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The Role of Personality in a Regular Cognitive Monitoring Program

Sadeq, Nasreen A., BA*; Valdes, Elise G., PhD*; Harrison Bush, Aryn L., PhD*; Andel, Ross, PhD*,†

Alzheimer Disease & Associated Disorders: July-September 2018 - Volume 32 - Issue 3 - p 226–231
doi: 10.1097/WAD.0000000000000236
Original Articles

Objectives: This study examines the role of personality in cognitive performance, adherence, and satisfaction with regular cognitive self-monitoring.

Materials and Methods: One hundred fifty-seven cognitively healthy older adults, age 55+, completed the 44-item Big-Five Inventory and were subsequently engaged in online monthly cognitive monitoring using the Cogstate Brief Battery for up to 35 months (M=14 mo, SD=7 mo). The test measures speed and accuracy in reaction time, visual learning, and working memory tasks.

Results: Neuroticism, although not related to cognitive performance overall (P>0.05), was related to a greater increase in accuracy (estimate=0.07, P=0.04) and speed (estimate=−0.09, P=0.03) on One Card Learning. Greater conscientiousness was related to faster overall speed on Detection (estimate=−1.62, P=0.02) and a significant rate of improvement in speed on One Card Learning (estimate=−0.10, P<0.03). No differences in satisfaction or adherence to monthly monitoring as a function of neuroticism or conscientiousness were observed.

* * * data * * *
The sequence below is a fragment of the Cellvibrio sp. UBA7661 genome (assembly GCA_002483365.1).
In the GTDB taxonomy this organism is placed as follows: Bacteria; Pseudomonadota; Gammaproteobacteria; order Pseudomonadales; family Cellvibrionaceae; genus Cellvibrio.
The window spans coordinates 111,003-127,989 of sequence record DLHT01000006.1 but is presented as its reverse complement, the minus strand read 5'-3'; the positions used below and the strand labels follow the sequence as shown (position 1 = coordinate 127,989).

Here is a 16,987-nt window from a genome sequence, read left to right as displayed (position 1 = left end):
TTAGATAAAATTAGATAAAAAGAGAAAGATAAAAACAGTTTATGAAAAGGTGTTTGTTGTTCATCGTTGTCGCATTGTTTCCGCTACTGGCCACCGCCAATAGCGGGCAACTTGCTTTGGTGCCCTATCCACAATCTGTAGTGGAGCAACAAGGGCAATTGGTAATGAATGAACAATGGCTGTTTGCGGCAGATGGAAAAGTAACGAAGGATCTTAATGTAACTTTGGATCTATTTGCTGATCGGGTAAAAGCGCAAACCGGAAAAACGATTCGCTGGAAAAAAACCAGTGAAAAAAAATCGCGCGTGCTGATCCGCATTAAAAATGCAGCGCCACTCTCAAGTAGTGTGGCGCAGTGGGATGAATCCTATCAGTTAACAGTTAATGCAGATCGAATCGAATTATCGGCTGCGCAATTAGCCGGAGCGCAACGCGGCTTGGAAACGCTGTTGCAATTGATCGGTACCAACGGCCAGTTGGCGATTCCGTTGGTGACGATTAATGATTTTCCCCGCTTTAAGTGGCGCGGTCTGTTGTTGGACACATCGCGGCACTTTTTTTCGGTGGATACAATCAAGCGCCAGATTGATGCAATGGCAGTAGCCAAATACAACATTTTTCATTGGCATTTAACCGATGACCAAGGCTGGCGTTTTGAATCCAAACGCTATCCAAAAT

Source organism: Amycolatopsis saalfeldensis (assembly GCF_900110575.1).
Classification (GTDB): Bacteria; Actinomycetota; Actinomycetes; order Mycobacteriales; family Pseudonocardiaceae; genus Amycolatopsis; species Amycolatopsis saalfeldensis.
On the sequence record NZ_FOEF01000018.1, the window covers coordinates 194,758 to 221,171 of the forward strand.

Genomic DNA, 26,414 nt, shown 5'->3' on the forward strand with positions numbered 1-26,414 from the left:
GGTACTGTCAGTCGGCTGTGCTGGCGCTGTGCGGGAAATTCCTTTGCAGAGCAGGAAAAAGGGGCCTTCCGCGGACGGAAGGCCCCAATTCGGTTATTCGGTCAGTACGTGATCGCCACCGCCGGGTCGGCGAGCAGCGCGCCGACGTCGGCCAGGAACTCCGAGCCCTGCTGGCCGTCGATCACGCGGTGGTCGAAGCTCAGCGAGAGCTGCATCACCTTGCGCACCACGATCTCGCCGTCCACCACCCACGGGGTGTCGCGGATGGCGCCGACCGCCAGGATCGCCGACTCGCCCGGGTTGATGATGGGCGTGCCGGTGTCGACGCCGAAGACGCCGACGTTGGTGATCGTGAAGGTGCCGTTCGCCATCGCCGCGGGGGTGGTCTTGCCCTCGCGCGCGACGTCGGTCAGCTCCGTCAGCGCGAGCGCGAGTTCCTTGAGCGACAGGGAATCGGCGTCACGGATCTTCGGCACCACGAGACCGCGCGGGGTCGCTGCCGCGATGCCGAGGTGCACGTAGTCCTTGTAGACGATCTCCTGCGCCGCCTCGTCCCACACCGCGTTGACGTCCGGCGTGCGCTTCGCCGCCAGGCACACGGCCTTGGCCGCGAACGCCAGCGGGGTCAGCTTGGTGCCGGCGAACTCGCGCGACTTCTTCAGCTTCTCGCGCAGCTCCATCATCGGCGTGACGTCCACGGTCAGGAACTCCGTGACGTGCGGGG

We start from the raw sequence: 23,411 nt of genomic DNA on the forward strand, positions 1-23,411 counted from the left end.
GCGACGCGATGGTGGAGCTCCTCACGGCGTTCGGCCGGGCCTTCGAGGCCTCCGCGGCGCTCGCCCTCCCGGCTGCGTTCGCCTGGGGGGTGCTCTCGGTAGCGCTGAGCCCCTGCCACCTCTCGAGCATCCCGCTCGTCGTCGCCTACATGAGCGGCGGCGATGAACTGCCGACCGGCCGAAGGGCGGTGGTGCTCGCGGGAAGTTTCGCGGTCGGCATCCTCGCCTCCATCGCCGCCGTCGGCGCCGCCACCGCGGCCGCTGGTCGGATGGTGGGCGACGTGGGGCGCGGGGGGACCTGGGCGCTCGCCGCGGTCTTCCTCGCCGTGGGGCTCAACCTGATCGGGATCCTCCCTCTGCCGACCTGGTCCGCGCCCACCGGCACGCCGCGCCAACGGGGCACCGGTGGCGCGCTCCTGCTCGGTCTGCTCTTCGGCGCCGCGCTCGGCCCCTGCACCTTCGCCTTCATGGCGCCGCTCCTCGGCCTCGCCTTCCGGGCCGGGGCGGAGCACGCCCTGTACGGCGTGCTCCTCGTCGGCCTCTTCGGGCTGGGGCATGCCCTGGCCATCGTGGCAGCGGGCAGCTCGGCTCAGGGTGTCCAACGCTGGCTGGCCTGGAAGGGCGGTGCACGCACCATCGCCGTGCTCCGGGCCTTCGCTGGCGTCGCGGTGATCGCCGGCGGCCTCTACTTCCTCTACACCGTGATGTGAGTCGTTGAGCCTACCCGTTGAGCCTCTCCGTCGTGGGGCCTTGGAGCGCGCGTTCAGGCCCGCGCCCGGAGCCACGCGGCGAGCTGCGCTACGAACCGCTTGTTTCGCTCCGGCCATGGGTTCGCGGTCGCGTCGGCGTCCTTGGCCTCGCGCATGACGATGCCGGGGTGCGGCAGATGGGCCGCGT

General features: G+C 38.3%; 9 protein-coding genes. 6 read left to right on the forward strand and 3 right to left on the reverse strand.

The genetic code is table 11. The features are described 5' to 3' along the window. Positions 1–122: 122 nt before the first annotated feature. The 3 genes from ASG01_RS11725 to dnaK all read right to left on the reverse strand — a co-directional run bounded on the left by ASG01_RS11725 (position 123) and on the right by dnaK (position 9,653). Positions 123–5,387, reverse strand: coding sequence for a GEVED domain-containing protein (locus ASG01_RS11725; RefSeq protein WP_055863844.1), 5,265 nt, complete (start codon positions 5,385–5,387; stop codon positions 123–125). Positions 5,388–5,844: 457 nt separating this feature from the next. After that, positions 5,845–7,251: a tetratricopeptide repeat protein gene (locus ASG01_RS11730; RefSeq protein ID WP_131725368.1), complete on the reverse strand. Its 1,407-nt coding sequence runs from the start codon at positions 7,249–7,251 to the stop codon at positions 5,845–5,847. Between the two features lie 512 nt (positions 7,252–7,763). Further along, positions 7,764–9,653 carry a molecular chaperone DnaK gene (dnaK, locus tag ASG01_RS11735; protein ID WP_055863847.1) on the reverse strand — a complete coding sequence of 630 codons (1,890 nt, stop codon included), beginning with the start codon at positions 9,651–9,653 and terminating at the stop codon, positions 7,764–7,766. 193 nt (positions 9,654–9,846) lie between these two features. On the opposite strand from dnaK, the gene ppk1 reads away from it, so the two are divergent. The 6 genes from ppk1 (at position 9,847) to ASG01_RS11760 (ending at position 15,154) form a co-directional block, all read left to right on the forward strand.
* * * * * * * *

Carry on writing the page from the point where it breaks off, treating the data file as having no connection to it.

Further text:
Conclusions: Participants volunteering for regular cognitive monitoring may be quite uniform in terms of personality traits, with personality traits playing a relatively minor role in adherence and satisfaction. The more neurotic may exhibit better accuracy and improve in speed with time, whereas the more conscientious may perform faster overall and improve in speed on some tasks, but the effects appear small.

*School of Aging Studies, University of South Florida, Tampa, FL

International Clinical Research Center, St. Anne’s University Hospital, Brno, Czech Republic

Supported by the USF Health Byrd Alzheimer’s Institute at the University of South Florida.

The authors declare no conflicts of interest.

Reprints: Nasreen A. Sadeq, BA, School of Aging Studies, University of South Florida, 13301 Bruce B. Downs Blvd., MHC 1300, Tampa, FL 33612 (e-mail: nsadeq@mail.usf.edu).

Received June 22, 2017

Accepted November 16, 2017

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